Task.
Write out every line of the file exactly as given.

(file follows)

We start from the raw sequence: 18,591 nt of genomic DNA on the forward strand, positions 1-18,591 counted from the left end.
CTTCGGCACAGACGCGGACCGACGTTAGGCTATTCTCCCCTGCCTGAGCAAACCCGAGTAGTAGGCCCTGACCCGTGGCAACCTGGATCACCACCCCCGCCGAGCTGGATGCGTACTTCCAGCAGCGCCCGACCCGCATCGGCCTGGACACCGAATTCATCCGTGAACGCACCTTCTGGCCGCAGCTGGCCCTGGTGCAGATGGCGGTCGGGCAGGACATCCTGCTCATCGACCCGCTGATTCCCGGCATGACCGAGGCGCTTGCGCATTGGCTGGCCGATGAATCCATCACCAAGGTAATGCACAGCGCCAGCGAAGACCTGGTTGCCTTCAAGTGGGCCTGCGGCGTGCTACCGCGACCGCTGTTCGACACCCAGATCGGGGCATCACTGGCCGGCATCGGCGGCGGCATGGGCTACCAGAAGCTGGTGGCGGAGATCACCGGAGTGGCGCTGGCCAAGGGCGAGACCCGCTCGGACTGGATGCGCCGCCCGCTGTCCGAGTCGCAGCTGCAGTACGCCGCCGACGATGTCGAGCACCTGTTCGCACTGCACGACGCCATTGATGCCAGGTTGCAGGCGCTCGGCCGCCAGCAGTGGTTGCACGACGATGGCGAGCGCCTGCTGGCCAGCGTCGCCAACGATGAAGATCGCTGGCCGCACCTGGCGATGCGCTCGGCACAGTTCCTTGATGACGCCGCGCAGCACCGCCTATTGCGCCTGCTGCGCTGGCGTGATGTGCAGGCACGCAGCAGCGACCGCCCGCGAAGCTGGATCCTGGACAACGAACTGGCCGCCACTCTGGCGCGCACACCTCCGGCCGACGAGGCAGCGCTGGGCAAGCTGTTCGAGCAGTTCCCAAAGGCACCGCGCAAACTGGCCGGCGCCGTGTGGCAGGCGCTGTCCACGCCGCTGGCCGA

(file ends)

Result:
We start from the raw sequence: 18,591 nt of genomic DNA on the forward strand, positions 1-18,591 counted from the left end.
CTTCGGCACAGACGCGGACCGACGTTAGGCTATTCTCCCCTGCCTGAGCAAACCCGAGTAGTAGGCCCTGACCCGTGGCAACCTGGATCACCACCCCCGCCGAGCTGGATGCGTACTTCCAGCAGCGCCCGACCCGCATCGGCCTGGACACCGAATTCATCCGTGAACGCACCTTCTGGCCGCAGCTGGCCCTGGTGCAGATGGCGGTCGGGCAGGACATCCTGCTCATCGACCCGCTGATTCCCGGCATGACCGAGGCGCTTGCGCATTGGCTGGCCGATGAATCCATCACCAAGGTAATGCACAGCGCCAGCGAAGACCTGGTTGCCTTCAAGTGGGCCTGCGGCGTGCTACCGCGACCGCTGTTCGACACCCAGATCGGGGCATCACTGGCCGGCATCGGCGGCGGCATGGGCTACCAGAAGCTGGTGGCGGAGATCACCGGAGTGGCGCTGGCCAAGGGCGAGACCCGCTCGGACTGGATGCGCCGCCCGCTGTCCGAGTCGCAGCTGCAGTACGCCGCCGACGATGTCGAGCACCTGTTCGCACTGCACGACGCCATTGATGCCAGGTTGCAGGCGCTCGGCCGCCAGCAGTGGTTGCACGACGATGGCGAGCGCCTGCTGGCCAGCGTCGCCAACGATGAAGATCGCTGGCCGCACCTGGCGATGCGCTCGGCACAGTTCCTTGATGACGCCGCGCAGCACCGCCTATTGCGCCTGCTGCGCTGGCGTGATGTGCAGGCACGCAGCAGCGACCGCCCGCGAAGCTGGATCCTGGACAACGAACTGGCCGCCACTCTGGCGCGCACACCTCCGGCCGACGAGGCAGCGCTGGGCAAGCTGTTCGAGCAGTTCCCAAAGGCACCGCGCAAACTGGCCGGCGCCGTGTGGCAGGCGCTGTCCACGCCGCTGGCCGA